It may look odd, but enveloping an entire home within a glass greenhouse is a great way to make it more hospitable in punishing winter weather. We’ve seen this concept work brilliantly in Stockholm, where a pre-existing home was simply shielded by a structure made of four-millimeter security glass, and all the way up in the Arctic Circle in Norway. For the latter, a family built their own three-story cob home within a glass geodesic dome, allowing them to grow fruit trees, grapes, herbs, tomatoes, and squash well outside the brief summer growing season.
But what if you don’t want to go quite so far as literally living inside a bubble? A stylish new home by architecture studio Richard David Architekti offers a slightly less extreme take, topping a single-story modern residence with a second-story greenhouse in the shape of a normal gabled roof.
“House with a Greenhouse” is set within an orchard in the town of Chlum, Czech Republic. Each level of the home is conceived as its own distinct structure, creating a clear separation between the timber-clad living space and the greenhouse full of plants. The latter takes advantage of the warmth created by the home, stays warm enough to grow cacti year-round, and allows the residents 360-degree views of their property. Enjoying a typical European continental climate, the Czech Republic may not get quite as cold as the Arctic Circle, but it’s not uncommon for temperatures to dip into the 20s (Fahrenheit) in winter.
The base level of the home is made with masonry walls and concrete columns covered in vertically-oriented larch for a contemporary look. A black metal outdoor staircase leads up to the white steel-framed level, which is technically made of polycarbonate rather than glass for durability. Downstairs, the rooms are arranged so they can all be accessed from the wrap-around terrace outside.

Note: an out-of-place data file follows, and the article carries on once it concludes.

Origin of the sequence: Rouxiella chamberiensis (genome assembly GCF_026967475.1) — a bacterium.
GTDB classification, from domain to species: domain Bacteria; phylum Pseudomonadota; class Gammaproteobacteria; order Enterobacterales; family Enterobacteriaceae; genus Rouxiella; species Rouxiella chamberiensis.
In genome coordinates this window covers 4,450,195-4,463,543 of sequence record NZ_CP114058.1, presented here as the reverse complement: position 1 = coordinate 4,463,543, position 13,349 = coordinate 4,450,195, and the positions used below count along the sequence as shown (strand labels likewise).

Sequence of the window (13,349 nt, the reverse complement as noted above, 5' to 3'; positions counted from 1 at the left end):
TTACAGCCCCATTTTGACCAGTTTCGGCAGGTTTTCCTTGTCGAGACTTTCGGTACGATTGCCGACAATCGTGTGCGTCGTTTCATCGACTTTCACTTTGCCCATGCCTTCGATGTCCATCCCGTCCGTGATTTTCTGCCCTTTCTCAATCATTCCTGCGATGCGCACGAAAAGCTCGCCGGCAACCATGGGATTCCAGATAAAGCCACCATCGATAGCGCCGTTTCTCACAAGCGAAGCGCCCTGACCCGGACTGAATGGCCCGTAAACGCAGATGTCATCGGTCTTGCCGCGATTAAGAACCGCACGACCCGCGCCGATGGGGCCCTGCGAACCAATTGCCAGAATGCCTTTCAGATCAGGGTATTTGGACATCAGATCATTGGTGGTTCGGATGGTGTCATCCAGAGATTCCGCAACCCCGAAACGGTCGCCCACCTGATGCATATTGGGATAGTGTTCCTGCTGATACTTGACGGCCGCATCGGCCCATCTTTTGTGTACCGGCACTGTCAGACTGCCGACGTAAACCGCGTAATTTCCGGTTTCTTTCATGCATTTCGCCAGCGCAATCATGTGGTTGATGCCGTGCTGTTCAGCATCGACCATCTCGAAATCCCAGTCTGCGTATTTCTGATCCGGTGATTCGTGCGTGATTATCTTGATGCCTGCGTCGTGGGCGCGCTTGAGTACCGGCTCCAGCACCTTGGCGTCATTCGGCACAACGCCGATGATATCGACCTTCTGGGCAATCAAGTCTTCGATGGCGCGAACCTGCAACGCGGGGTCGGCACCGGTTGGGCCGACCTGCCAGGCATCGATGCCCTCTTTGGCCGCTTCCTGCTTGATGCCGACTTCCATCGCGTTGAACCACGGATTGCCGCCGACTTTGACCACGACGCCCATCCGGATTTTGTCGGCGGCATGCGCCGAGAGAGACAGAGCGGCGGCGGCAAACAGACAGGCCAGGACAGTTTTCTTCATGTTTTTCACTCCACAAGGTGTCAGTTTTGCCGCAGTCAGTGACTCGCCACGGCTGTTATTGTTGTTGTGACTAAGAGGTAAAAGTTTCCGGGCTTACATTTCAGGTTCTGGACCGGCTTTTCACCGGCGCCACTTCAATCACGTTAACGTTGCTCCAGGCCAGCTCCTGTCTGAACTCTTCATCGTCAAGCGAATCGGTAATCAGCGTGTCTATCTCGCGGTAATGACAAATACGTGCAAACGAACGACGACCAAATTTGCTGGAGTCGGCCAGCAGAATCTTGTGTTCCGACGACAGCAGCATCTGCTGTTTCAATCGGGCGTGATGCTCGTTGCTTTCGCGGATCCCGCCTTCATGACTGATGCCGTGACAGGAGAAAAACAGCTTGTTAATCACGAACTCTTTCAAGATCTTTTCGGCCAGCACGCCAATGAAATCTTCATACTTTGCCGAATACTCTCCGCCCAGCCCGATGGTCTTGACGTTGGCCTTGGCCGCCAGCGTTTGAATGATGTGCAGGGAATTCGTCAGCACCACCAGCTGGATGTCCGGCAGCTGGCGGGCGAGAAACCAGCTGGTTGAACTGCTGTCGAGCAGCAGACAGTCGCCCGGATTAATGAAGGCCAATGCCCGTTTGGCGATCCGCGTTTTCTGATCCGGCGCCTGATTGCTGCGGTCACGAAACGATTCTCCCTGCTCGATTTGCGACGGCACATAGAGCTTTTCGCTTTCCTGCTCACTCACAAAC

As far as the architects are concerned, that ability to go straight outside from anywhere in the house is really the most special part of the design. Co-founder David Kazicky tells Dezeen that “this is definitely not typical in this part of the world. On the contrary, in some Asian countries it is quite common.”
For this project, the architects technically had plenty of space to work with, since the home comes with a sizable property all around it. But it’s easy to see how the concept could work beautifully for urban homes on ultra-compact plots, too. Perhaps it could even convert somehow for summer use, with some of the glass panels being removable for increased air circulation. Either way, the stacked concept is a great illustration of how we might rethink simple elements of common residential design — especially attics, which are often wasted space.
Of course, lean-to greenhouses and conservatories have been common in Europe for many centuries, but rarely do they top or fully surround a home. Other creative ways to bring more light inside include double-height sun rooms that open to the interiors, as seen in a Sapporo home by Yoshichika Takagi, and a highly unusual Suffolk, England home by dRMM where the roof slides out of the way altogether to reveal a glass volume.